the CDNST (16 U.S.C. 1246(c)) if the use is consistent with the
    applicable land and resource management plan and will not
    substantially interfere with the nature and purposes of the CDNST.”

    In reading through this entire blog and watching the national trends, I believe that the cycling proponents have made a compelling case of the appropriateness of continued bicycle use on our wild PUBLIC, backcountry trails including the CDNST. The presence of bicycles on the CDNST does not interfere with nature any more that hikers or equestrians. Using the argument of potential conflict between user groups to ban one group is no way to manage our public lands. Education, respect and the ability to share is the democratic answer. If it comes down to individual users not wanting to share their (w)ilderness experience with bicycles, might I recommend a trip to any of our National Parks or Wilderness areas that offer thousands of miles of trails leading to millions of acres of bicycle-free opportunities.

    Bring bicyclists into the fold and we all benefit from an expanded, invested and motivated conservation constituency. Together we can share for the good of all!

  • Wolf Biologist Killed In Plane Crash in Denali National Park, Pilot Survived   5 years 26 weeks ago

    I am appalled at Priscilla Feral's comments. There are two sides to Predator Control. Those of us that understand that have no desire to have anyone on the FOA side die like this. Priscilla your hateful about those who disagree with your views are to be expected. Why not just grieve a lost peer and stop attempting to express the views of hunters and trappers; which you could not possibly know or understand?

  • Forest Service Drawing Line On Mountain Bikers in Potential Wilderness, National Park Service Agrees   5 years 26 weeks ago

    I was thinking that Lynne was meaning the Great Divide Mountain Bike Route?

    Anyway, concerning your statement of bikes on the CDT Highest Trail (not verified), the CDT was not "conceived and sanctioned by Congress to include bicycles." Here is a Position Statement from the CDTA on mountain bike use of the CDT.

    (Approved February 20, 1997) When the CDT was added to the National Trails System in 1978, mountain biking had not yet appeared on the horizon as a question in public land management. Accordingly, no legislative history was established by Congress with respect to mountain biking on the Trail, nor has formal consideration ever been given by stewards of the CDT to this relatively new recreational activity, except that Federal land management agencies prohibit mountain biking in designated Wilderness Areas and National Parks, and, therefore, on segments of the Trail which pass through designated Wilderness Areas and National Parks. However, since mountain biking is not a form of motorized travel, the CDTA believes that mountain bikers should have qualified access to the Continental Divide Trail outside of Wilderness and National Parks under certain restrictive guidelines whereby both physical and visual impacts would be kept at a minimum and the Trail’s primitive and aesthetic values are protected. In reaching this decision, the CDTA recognizes that a foremost concern of managing the Trail must be the immediate personal safety of all users, and mountain bikers will be expected to always share in that responsibility.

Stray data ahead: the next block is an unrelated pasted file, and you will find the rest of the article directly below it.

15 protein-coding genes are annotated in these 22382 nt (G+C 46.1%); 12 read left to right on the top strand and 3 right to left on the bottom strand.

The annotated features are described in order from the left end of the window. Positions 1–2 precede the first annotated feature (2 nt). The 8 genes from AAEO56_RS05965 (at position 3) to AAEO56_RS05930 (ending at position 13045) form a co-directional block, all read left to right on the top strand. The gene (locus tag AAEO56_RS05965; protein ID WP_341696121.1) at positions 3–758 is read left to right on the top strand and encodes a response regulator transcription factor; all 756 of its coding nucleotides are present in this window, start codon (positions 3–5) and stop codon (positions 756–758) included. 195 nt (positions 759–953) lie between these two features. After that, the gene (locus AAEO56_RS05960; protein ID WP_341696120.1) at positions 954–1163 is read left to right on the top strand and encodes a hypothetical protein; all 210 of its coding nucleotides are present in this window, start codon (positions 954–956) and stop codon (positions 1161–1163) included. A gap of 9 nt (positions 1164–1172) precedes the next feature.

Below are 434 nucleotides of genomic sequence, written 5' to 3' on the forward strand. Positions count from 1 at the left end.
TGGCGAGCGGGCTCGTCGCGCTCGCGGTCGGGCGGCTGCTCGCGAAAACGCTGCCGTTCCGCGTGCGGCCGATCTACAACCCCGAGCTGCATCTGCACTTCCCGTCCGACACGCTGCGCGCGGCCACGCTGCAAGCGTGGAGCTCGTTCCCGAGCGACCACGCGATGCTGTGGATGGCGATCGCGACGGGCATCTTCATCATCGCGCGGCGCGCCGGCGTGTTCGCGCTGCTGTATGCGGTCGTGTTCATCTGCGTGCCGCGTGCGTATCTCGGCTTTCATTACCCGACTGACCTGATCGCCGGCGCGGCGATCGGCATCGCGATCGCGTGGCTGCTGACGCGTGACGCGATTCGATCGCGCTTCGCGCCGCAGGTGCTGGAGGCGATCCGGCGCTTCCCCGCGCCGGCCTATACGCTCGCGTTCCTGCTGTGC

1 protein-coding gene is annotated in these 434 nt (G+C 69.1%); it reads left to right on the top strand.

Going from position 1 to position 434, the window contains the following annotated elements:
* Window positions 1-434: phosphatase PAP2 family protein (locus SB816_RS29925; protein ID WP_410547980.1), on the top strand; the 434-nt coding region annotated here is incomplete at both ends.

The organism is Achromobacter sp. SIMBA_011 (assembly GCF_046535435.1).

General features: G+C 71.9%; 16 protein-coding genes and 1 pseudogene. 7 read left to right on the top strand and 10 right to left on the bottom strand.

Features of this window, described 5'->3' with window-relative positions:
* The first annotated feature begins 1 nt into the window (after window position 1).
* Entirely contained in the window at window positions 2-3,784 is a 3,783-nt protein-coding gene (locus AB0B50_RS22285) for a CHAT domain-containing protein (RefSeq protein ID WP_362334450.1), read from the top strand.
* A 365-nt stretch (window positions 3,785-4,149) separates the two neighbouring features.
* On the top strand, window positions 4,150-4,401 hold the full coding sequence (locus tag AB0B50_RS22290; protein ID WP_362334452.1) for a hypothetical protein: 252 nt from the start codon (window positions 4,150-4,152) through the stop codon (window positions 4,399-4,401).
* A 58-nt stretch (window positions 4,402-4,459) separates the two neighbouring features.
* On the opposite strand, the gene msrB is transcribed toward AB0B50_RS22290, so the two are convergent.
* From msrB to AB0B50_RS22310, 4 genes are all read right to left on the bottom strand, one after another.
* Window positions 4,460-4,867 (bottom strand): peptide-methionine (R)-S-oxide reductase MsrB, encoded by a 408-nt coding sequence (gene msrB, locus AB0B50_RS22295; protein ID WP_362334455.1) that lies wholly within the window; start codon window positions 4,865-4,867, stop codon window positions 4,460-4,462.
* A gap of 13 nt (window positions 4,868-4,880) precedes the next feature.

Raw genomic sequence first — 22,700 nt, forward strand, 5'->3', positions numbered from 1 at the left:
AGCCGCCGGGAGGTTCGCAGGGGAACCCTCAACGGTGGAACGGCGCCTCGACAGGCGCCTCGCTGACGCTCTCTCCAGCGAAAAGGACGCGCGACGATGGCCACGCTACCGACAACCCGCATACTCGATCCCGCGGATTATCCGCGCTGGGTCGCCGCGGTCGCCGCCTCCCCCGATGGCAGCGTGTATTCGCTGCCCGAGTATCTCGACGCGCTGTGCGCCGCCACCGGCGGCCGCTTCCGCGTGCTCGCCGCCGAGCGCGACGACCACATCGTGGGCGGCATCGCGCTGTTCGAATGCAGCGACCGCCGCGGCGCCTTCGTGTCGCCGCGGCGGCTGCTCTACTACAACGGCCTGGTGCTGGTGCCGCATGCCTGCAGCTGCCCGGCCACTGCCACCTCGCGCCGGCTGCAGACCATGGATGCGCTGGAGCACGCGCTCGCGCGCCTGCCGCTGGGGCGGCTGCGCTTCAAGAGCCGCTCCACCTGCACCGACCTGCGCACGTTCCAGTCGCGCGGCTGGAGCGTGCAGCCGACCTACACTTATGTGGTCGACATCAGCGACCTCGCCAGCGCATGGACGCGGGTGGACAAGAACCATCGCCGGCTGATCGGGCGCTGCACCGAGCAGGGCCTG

Forest Service
    Continental Divide National Scenic Trail Comprehensive Plan
    October 5, 2009

  • Behind the Lens With a National Park Photographer   5 years 26 weeks ago

    Nice stuff, inspiring, but it reminds me of what a poor photographer I am. And yet, even so, when I come back from my park trips I get compliments on my shots. The trick, I tell everyone, is not that I'm any good, but that I go to interesting and beautiful places. "That's why they're national parks," I add, just in case they miss the point.

  • Elk Herd at Great Smoky Mountains National Park Surpasses 100 In Number   5 years 26 weeks ago

    I visited the park in July of this year & was lucky enough to view an elk. He was eating grass in a field north of Cherokee, NC. A ranger was there protecting the area. I was so tickled as I had never seen an elk. I took pictures of him on my cell but forgot to save them because I was so excited. I was so disappointed! Anyhow, it was truly was a wonderful experience for me.

  • Lost to Hurricanes, the Flamingo Lodge at Everglades National Park Will be Hard to Replace   5 years 26 weeks ago

    I am sad to learn this place is gone. I had a nice solo stay there many years ago, and was planning to go there next month with two little kids and their mom - to show them an interesting place. We will still go to the Everglades, of course, but will miss the chance to stay in this historic, quirky, "all American" place. (I remember the screens around the pool, and the walkways between buildings.)

  • Behind the Lens With a National Park Photographer   5 years 26 weeks ago

    This video has made my day and has given me much renewed energy in seeing nature with fresh eyes. Thanks Kurt and Mr.Shive for sharing.